It was partly because I liked Richard Powers’ “The Overstory” so much that I tried as hard as I could to get through “Galatea 2.2” – but I simply couldn’t finish it, and gave up about a third of the way through. It has been a while since I last had to admit defeat like this.
Why? Largely because I had no idea what was going on. The language was mind-numbingly technical, over-clever, and it felt as if Powers was trying far, far too hard. One of the two main characters, Lentz, was repulsive to the point of caricature, and I had no connection at all with the narrator who seemed generally unrealistic. I didn’t care about either of them – or the project they were engaged in, which I understood only at a superficial level. It’s never good when your eyes glaze over as you try and read a passage of text.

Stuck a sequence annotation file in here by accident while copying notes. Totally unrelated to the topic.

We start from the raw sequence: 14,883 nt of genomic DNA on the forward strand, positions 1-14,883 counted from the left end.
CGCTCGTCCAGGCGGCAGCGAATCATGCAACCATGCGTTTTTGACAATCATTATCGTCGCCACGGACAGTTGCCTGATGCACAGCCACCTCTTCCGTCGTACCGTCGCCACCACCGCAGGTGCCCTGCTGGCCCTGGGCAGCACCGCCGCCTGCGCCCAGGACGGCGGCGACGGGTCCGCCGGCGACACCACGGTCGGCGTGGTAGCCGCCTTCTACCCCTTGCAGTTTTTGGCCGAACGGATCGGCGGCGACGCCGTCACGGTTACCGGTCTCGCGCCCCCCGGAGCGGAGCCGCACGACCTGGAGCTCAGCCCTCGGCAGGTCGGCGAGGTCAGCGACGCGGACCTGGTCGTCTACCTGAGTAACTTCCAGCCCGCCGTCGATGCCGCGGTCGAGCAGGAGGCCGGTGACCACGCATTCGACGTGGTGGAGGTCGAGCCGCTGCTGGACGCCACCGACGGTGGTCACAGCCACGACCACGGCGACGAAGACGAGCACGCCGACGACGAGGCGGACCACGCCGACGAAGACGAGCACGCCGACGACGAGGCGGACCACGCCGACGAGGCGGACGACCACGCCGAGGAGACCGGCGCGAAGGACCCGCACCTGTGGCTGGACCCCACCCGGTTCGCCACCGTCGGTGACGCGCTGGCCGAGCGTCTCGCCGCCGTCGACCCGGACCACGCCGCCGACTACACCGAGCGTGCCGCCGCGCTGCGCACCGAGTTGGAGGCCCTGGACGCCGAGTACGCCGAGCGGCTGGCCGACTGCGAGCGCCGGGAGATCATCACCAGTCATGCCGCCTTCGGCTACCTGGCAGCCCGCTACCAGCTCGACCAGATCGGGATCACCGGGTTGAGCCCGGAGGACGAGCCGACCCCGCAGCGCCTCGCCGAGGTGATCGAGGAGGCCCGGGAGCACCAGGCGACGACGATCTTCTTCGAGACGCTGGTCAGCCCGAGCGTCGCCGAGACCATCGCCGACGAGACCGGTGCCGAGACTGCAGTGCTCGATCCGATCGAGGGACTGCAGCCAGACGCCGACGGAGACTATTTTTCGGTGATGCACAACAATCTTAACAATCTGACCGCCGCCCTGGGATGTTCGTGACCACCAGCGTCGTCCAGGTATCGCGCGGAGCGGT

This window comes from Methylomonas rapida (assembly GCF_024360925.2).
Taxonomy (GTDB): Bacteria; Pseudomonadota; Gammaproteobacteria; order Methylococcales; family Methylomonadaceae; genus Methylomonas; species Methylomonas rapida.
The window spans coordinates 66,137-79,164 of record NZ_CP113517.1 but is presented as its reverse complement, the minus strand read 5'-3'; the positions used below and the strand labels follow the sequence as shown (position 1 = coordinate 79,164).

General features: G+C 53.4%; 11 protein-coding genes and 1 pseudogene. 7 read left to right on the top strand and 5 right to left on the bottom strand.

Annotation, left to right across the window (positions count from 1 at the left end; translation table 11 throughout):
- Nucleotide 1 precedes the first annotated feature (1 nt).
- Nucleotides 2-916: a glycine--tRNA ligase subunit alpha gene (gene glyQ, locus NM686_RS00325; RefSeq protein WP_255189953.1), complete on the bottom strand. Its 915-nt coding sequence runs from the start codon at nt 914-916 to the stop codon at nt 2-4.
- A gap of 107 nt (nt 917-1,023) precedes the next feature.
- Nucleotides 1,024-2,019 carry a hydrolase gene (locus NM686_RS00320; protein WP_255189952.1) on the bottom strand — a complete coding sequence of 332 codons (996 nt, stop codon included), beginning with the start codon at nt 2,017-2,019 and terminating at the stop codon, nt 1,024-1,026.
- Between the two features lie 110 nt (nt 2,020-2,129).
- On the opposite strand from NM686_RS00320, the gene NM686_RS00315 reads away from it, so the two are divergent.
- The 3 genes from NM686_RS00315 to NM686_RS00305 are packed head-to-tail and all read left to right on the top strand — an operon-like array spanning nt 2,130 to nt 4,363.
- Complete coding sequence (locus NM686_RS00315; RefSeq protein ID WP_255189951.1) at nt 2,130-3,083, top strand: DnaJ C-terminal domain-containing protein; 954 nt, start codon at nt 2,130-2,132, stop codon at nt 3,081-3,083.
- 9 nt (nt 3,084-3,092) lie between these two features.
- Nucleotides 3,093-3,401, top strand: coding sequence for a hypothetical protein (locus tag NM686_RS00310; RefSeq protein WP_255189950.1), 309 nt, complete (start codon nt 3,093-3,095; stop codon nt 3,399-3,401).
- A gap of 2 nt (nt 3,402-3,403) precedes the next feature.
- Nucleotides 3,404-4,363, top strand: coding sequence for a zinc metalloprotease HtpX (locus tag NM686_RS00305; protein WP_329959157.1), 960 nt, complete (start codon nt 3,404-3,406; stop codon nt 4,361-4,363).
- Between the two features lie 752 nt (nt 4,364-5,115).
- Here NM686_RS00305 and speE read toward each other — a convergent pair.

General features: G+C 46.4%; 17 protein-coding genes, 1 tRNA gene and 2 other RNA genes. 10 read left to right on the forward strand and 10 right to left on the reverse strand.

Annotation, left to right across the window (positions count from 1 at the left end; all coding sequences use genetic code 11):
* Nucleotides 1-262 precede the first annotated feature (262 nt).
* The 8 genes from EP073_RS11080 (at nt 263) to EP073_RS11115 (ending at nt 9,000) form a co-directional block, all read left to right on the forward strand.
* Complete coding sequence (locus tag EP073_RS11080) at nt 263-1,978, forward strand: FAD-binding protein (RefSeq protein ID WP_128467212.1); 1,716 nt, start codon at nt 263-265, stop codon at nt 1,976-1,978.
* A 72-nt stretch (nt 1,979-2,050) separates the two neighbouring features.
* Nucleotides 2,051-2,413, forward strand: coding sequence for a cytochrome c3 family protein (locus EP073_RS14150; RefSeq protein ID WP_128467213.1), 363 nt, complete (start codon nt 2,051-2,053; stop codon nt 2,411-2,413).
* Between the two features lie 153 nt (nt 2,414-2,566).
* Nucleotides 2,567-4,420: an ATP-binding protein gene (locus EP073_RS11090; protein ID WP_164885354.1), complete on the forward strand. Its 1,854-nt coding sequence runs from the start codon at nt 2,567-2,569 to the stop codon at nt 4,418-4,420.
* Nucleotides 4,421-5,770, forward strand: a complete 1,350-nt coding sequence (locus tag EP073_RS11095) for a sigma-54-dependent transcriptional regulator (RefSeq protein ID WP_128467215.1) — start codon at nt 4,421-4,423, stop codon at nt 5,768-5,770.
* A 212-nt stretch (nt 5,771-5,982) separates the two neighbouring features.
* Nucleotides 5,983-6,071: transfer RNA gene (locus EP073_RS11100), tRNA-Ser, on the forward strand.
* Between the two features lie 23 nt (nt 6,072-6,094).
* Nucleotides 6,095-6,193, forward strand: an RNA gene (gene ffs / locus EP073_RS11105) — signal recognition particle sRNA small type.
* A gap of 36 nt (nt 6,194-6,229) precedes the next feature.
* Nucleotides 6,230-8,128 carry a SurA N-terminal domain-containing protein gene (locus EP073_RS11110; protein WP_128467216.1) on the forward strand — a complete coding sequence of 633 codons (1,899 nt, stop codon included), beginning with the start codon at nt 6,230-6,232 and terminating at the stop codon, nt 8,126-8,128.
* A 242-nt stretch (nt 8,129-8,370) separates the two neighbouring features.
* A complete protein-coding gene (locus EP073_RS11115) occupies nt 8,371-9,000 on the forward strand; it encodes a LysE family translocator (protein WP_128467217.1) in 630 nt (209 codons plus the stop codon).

But then it occurred to me that my reaction might have been as a result of the book having been written too well. The topic is scientific; Lentz a kind of eccentric genius-cum-madman. Perhaps what Powers had managed to do was to portray the subject, his characters, with too much depth, accuracy and precision.
I would have liked a way in to this Frankenstein-like world – because I think in many respects Powers is updating that myth here – but I couldn’t find a chink through which to force my way, and in the end gave up trying.